Fundamentally, I believe that anti-immigrantion parties through-out the West does not actually help the people they claim to be helping. However, they do a good job giving that impression. Now, you could rigthfully say that it is easy for me to take this stance as I am not in the middle of the problems. I have no counter to that. I know that it easy for me to point to solutions when I am not feeling the brunt of the pain in my near or extended family or community. But it does not mean that I am wrong either.

On 11/9/2018 at 11:45 PM, mthebold said:

"Maximum offloading of responsibility by corporations onto governments, and minimum labor costs through increasing the labor pool." 

This is just plain wrong. As mentioned in another thread - the total social cost increases when more people are covered. That is a fact. I am happy to have a discussion about different approaches and points of view. that is good. But statements that blatantly ignore facts does not belong in a serious discussion. 

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3 hours ago, Rasmus Jorgensen said:

For starters - I am sorry if I came across as trying to paint a picture of myself as being noble. That was not my intention. 

I actually think you are missing my point. I believe that if we turn immigrants into a positive resource then that has a positive impact on society, An impact that is to the benefit of natural born citizens as well, including myself and my family. Like it or not, as far as Europe is concerned, immigrants are here and they will keep coming (this is a fact - look at living conditions in Africa and compare to Europe). We can then choose

1)  spend money on keeping them away which won't work or 

1)  spend money integrating them into our economy so that we create growth at home and

3) enact policies that allow them to build their own economies... this is the only sustainable way to stop migration.

The problem with my approach:

1) It aims at the longterm. No short-term relief. 

2) No short-term feel good by watching other being miserable. 

Fundamentally, I believe that anti-immigrantion parties through-out the West does not actually help the people they claim to be helping. However, they do a good job giving that impression. Now, you could rigthfully say that it is easy for me to take this stance as I am not in the middle of the problems. I have no counter to that. I know that it easy for me to point to solutions when I am not feeling the brunt of the pain in my near or extended family or community. But it does not mean that I am wrong either.

This is just plain wrong. As mentioned in another thread - the total social cost increases when more people are covered. That is a fact. I am happy to have a discussion about different approaches and points of view. that is good. But statements that blatantly ignore facts does not belong in a serious discussion. 

Border control is not difficult if taken seriously, and whether other countries maintain their own stability is not my burden to bear.  It is not, in fact, necessary to police the entire world in order to keep immigrants out of my own. If they can prove their value and are willing to adopt my country's culture, then we  should consider allowing them.  Otherwise, they can stay home and fix their own country.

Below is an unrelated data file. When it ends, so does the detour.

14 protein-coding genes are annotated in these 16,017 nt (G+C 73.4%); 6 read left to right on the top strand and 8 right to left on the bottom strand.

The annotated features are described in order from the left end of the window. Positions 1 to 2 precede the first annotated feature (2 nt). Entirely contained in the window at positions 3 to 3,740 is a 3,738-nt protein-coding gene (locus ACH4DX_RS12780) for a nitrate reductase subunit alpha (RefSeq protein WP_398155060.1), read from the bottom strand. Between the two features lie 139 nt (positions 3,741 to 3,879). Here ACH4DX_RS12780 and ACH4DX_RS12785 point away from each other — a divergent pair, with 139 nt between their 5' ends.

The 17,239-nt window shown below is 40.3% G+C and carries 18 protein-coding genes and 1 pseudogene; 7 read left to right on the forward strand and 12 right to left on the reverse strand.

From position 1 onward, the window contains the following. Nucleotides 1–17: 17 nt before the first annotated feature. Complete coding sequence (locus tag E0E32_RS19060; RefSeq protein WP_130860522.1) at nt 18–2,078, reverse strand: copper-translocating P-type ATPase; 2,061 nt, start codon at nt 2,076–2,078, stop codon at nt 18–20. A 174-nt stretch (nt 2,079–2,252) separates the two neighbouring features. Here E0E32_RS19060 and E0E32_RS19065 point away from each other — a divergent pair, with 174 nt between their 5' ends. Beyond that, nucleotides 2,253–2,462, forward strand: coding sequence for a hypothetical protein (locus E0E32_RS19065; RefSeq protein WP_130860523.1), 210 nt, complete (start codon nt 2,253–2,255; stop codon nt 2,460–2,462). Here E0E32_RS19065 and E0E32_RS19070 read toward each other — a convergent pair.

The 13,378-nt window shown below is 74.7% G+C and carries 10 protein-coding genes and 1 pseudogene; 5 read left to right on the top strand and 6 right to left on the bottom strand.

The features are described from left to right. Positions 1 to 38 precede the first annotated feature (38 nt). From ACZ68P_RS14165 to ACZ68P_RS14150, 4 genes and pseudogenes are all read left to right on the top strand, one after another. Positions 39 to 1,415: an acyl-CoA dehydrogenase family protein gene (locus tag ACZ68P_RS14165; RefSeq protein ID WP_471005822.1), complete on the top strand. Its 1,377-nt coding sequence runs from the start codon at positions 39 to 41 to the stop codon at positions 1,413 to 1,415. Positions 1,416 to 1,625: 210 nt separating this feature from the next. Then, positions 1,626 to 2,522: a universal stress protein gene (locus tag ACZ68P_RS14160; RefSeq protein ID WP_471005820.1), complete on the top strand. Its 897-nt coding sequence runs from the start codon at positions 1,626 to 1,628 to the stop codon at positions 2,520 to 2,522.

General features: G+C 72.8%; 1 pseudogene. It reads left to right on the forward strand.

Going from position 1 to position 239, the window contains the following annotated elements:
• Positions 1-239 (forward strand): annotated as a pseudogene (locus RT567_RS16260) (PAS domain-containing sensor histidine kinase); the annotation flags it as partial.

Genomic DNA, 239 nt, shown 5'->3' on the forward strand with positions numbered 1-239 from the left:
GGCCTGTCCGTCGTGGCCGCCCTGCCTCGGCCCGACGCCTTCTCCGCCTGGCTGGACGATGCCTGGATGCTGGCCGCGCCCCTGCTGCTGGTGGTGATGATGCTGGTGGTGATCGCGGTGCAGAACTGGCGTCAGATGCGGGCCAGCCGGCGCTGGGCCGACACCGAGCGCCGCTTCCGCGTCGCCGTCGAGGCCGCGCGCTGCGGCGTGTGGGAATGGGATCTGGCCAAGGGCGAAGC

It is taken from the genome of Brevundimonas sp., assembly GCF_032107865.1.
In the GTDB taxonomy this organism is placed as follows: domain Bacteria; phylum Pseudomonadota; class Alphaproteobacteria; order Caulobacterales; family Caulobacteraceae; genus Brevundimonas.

As rebutted in the other thread, more people does not imply higher costs.  When medicine & other services are socialized, the care is not equal for all.  Medical providers figure out that politicians write their paychecks and prioritize resources according to which patients are most politically valuable.  If you don't believe this, study VA healthcare in the US.  It's a train wreck that everyone pays lip service to, but no one will bother to fix. There's no money in it. 

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Just a small interjection here, if you don't mind:  The differences in society and the populations involved factor heavily into the points about health care.  The VA reference is absolutely valid in the U.S., but in relatively small countries with little global military commitments, not so much.  Please continue, your conversation is fleshing out some good details.  I don't know if they can be applied each to the other, but they are good points nonetheless.

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We seem to have gotten off topic on this one.

So, to get back topic, I believe diversity is in fact good. To illustrate I will offer another example : My wife is cuban. My parents are getting older. In time, when my kids are little and I have built a house that is better suited for it, I would like for them to move with us so as to avoid them staying at nursing home for as long as possible. This is not a very Danish thing - we tend to farm this out to publicly run nursing homes (for several reasons, but that is a different discussion). My point is that I do not view Danish culture as superior in any and all things - outside input is good!

 

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Wow. This is a fascinating discussion.,  So good, in fact, that I shall restrain and refrain my usual temptation(s) to jump in and hijack it!

Marina, I thank you for starting up this discussion.  Cheers.

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Diversity can be a good asset.  However, words are important, and the word 'diversity' is often misunderstood.  Often, we think it means 'race', but in reality, it simply means 'knowledge'.  A diverse group of people are those who have a variety of different backgrounds that has resulted in a diverse base of knowledge.  So, for instance, electing a black man, an indian woman, and an adrogynous chinese person provides no real diversity if all three indivudals grew up on the same street and to families in the same social-economic strata.  However, electing three white males aged 24-29 would provide diversity if one came from a poor family in the midwest, another from a rich family that does business overseas, and that last from a missionary family out of Africa.  

Multiculturalism can strength a people when, like Marina says, assimilation does happen.  But what do you do when assimilation does not happen.  As a case in point, and speaking of...

On 11/8/2018 at 9:50 PM, Marina Schwarz said:

women in Europe